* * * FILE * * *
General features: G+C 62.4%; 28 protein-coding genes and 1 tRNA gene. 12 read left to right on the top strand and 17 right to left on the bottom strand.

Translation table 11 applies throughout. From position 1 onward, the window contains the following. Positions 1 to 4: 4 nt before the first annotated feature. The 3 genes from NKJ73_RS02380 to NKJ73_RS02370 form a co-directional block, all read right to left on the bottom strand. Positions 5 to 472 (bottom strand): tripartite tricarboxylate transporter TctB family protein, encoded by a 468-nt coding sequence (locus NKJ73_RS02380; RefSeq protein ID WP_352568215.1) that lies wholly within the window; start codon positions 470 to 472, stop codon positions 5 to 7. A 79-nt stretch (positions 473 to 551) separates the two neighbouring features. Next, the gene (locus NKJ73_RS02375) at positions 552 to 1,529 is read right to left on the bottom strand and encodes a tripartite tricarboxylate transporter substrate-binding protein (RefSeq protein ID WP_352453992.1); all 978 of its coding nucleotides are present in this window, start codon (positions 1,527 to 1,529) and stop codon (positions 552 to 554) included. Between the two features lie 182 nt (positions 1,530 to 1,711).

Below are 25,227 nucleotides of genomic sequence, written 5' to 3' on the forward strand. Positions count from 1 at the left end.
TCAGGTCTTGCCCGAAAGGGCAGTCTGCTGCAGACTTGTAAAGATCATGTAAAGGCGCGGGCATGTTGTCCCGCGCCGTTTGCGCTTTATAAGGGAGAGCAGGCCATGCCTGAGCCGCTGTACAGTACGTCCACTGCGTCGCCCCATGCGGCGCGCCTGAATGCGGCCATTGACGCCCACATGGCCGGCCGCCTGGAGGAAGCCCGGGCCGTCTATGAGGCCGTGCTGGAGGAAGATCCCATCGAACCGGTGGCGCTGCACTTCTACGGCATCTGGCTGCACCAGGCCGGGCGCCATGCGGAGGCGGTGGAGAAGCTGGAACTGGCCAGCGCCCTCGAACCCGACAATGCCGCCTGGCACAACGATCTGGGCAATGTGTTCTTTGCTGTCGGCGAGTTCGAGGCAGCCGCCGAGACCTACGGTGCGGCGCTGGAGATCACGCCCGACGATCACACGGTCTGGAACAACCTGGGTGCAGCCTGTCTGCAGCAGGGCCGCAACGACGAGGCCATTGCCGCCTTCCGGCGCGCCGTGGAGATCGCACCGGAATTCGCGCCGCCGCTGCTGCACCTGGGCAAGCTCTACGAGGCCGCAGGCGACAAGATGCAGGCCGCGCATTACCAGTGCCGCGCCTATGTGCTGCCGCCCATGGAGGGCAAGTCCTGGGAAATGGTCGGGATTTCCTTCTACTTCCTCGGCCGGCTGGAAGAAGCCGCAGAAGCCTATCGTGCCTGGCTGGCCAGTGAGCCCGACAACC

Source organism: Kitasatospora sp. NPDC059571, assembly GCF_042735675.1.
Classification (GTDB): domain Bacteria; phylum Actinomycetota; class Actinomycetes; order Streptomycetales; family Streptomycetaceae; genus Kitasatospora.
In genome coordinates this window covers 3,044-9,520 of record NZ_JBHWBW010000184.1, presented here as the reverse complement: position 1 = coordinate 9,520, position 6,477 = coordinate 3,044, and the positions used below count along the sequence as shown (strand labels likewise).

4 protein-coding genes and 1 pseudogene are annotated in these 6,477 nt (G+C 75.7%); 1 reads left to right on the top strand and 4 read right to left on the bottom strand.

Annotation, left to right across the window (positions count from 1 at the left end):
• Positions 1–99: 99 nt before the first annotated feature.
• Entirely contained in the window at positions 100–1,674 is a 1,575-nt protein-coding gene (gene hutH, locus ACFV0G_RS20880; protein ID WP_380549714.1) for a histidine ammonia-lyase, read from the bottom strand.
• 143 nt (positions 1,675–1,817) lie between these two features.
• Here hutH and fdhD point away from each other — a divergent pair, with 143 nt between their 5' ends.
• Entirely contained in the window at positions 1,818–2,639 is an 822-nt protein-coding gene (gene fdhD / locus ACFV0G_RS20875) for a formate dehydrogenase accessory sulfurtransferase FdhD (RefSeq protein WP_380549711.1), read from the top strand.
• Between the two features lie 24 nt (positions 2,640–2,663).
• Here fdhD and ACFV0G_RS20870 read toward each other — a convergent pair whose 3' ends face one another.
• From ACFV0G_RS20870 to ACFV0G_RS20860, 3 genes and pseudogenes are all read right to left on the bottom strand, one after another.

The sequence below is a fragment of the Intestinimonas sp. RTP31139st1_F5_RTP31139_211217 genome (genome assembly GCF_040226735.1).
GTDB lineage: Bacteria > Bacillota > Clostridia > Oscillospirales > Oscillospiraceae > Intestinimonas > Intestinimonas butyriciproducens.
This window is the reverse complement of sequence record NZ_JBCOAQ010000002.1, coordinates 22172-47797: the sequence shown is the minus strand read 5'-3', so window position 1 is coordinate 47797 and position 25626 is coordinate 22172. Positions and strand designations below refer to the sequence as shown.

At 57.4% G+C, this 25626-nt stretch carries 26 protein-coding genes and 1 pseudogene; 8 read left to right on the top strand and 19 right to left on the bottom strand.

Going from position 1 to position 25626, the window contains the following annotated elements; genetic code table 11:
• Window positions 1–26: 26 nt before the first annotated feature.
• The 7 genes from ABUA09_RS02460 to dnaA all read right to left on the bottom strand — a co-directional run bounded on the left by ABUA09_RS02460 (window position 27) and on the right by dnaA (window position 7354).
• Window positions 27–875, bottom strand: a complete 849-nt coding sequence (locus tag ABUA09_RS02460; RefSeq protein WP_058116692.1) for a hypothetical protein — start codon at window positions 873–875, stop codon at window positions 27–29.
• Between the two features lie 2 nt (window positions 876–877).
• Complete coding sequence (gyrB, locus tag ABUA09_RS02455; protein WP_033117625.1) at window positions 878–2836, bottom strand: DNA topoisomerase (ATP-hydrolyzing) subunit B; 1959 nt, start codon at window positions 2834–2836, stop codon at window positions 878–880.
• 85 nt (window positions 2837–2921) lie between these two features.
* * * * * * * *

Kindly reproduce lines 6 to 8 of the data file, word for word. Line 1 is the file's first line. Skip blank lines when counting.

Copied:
Classification (GTDB): domain Bacteria; phylum Actinomycetota; class Actinomycetes; order Streptomycetales; family Streptomycetaceae; genus Kitasatospora.
In genome coordinates this window covers 3,044-9,520 of record NZ_JBHWBW010000184.1, presented here as the reverse complement: position 1 = coordinate 9,520, position 6,477 = coordinate 3,044, and the positions used below count along the sequence as shown (strand labels likewise).

4 protein-coding genes and 1 pseudogene are annotated in these 6,477 nt (G+C 75.7%); 1 reads left to right on the top strand and 4 read right to left on the bottom strand.